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April 17, 2023

Eagles-only 2023 seven-round mock draft, version 5.0

Eagles NFL
041623JalenCarter Jordan Prather/USA TODAY Sports

Jalen Carter (88)

As you're probably aware, the Philadelphia Eagles have two first-round picks in the 2023 NFL Draft, and six picks total. In our first four mocks drafts, we played it straight, and simply had the Eagles sticking and picking. Here, we have trades!

In case you missed our Eagles-only mock drafts 1.0, 2.0, 3.0, and 4.0 you can find them hereherehere, and here. We don't repeat players in any of these mocks, so those past versions are all very different. Let's just get right to version 5.0, our "10 days away" edition.

Trade with the Raiders 

Eagles get Raiders get 
Pick 7 Pick 10 
 Pick 62 

• Why this type of trade makes sense for the Eagles: Many of the options that are likely to be available to the Eagles at pick No. 10 make sense long-term, but most don't also fit their short-term needs. It is unlikely that a true blue chip type of prospect will make it to pick 10.

• Why this type of trade makes sense for the Raiders: The Raiders' roster sucks, and they have holes galore. By moving back three spots — with a win on the point value chart — they land an extra second round pick, and can address their bad offensive line at pick No. 10.

Round 1, pick 7: Jalen Carter, DT, Georgia (6'3, 314)

Carter has an extremely impressive blend of quickness, power, and change of direction, which is why he is regarded by some as the most talented prospect in this draft.

Georgia had three defensive linemen get drafted in the first round of the 2022 draft — Travon Walker (first overall), Jordan Davis (13th overall), and Devonte Wyatt (28th overall) — and many believe that Carter was the best player on that defense. However, his stock has taken several hits over the past few months (you can catch up on all of that here), which is why he could reasonably be available at pick No. 7.

The Eagles have shown that they will aggressively trade up for players when they don't like what is likely to be available at their original pick. They did just that last year when they moved up for Jordan Davis, and they did it in 2021 when they moved up for DeVonta Smith.

With the addition of a player like Carter to an already great defensive line, the Eagles could continue to dominate up front for the foreseeable future.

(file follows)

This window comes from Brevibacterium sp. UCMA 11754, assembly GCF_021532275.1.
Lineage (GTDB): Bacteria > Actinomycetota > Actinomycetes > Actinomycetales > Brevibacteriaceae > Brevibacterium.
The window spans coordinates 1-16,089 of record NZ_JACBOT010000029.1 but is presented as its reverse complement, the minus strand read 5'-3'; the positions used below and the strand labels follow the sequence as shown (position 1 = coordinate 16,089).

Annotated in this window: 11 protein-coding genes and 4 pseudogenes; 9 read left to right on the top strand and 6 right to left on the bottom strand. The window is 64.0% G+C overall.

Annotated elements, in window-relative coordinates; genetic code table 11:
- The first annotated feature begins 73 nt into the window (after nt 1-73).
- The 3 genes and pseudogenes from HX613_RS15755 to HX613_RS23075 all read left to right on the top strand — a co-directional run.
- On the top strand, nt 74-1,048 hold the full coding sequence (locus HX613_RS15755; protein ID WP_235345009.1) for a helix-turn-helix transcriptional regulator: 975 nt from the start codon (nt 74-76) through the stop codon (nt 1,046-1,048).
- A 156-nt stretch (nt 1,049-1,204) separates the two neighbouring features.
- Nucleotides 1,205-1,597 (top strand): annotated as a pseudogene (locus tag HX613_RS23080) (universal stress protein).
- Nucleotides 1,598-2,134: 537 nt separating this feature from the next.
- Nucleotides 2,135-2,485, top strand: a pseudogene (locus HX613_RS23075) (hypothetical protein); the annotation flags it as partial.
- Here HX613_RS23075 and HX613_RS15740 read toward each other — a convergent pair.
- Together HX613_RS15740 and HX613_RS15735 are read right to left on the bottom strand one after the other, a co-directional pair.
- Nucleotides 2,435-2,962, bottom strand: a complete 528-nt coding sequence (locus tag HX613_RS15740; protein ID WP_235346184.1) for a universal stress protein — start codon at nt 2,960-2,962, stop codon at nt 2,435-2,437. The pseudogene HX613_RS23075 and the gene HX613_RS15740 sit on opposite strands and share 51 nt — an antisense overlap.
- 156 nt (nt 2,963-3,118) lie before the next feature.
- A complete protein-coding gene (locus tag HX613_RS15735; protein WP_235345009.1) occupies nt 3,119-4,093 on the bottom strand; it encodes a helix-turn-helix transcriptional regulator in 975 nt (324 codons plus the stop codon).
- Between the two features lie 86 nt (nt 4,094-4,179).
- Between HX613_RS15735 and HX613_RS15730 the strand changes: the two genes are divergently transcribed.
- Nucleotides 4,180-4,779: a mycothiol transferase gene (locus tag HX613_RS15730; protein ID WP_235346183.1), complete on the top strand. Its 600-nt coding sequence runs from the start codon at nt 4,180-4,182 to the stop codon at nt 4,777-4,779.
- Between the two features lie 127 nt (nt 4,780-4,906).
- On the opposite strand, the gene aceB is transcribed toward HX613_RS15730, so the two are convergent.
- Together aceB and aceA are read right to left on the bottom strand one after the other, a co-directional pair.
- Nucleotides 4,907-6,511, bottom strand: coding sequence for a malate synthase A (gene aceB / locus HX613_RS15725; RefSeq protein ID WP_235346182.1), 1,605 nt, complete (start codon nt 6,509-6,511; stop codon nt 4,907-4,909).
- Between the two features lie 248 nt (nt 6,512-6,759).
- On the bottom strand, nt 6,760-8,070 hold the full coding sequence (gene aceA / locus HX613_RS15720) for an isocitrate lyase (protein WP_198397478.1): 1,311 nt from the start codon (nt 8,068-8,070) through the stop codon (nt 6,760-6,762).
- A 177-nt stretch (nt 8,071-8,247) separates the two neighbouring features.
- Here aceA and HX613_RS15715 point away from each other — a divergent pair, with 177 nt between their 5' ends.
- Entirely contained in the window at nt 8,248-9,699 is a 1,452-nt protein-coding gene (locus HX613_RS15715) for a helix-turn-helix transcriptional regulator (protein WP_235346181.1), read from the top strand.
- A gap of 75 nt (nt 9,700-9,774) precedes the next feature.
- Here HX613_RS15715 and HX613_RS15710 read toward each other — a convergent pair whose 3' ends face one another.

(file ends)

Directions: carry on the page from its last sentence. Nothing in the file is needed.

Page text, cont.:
Pick 30: Trade with the Titans

Eagles get Titans get 
Pick 41 Pick 30 
Pick 72  

• Why this type of trade makes sense for the Eagles: Again, the Eagles are entering this draft with just six picks, and none in rounds 4, 5, and 6. It makes sense for them to try to acquire more mid-round picks.

• Why this type of trade makes sense for the Titans: There are a number of teams picking early in the second round who have a need at quarterback. It would make sense for one of them to trade up into the back end of the first round for guys like Will Levis or Hendon Hooker, with the added benefit of a fifth-year option.

Round 2, pick 41: Dawand Jones, OT, Ohio State (6'8, 374)

Jones was Ohio State's starting RT, and he is a massive human being as you can see above at 6'8, 374 pounds. He also has a super wide wingspan and a set of mammoth paws on him.

In the NFL, whoever drafts Jones will want him to drop some of that weight.

Jeff Stoutland tends to prefer offensive linemen that bring something to the table that other offensive linemen cannot match. With Jones, it's his size. Also, if you read enough scouting reports on Jones, you'll come across the phrase "grip strength," which is an attribute that Stoutland has consistently said he looks for in his linemen. Once Jones gets his hands on you, you're done, as he has plenty of highlight reel blocks in which he'll simply overpower and dominate guys in the run game. However, earlier in his career, he also had other moments where he'd completely whiff on blocks, as shown here:

In 2022, he cleaned up some of that inconsistency.

Jones is a fascinating possibility for the Eagles. He has something that can't be taught in his sheer size, however, he's still a little raw. In Philly, he'd have time to grow under Stoutland and eventually take over for Lane Johnson in, sayyyy, 2025, whereas he might be thrown to the wolves as a rookie with another team and have some ugly struggles early in his career.

Round 3, pick 72: YaYa Diaby, Edge, Louisville (6'3, 263)

Diaby has had an interesting path to the NFL Draft, as he originally enrolled Georgia Military College after being lightly recruited out of high school. He transferred to Louisville, where he steadily got better culminating in a breakout season in 2022, when he had 9 sacks, 2 batted passes, and 2 fumble recoveries.

Diaby is an oddball prospect in that he'll turn 24 at the end of May, and yet he's thought of as a raw-but-moldable high upside prospect with inside-outside versatility. He plays with strength, power, and hustle, but he'll have to add to his limited repertoire of pass rush moves at the next level. He had a great showing at the Combine, running a 4.51 at 263 pounds.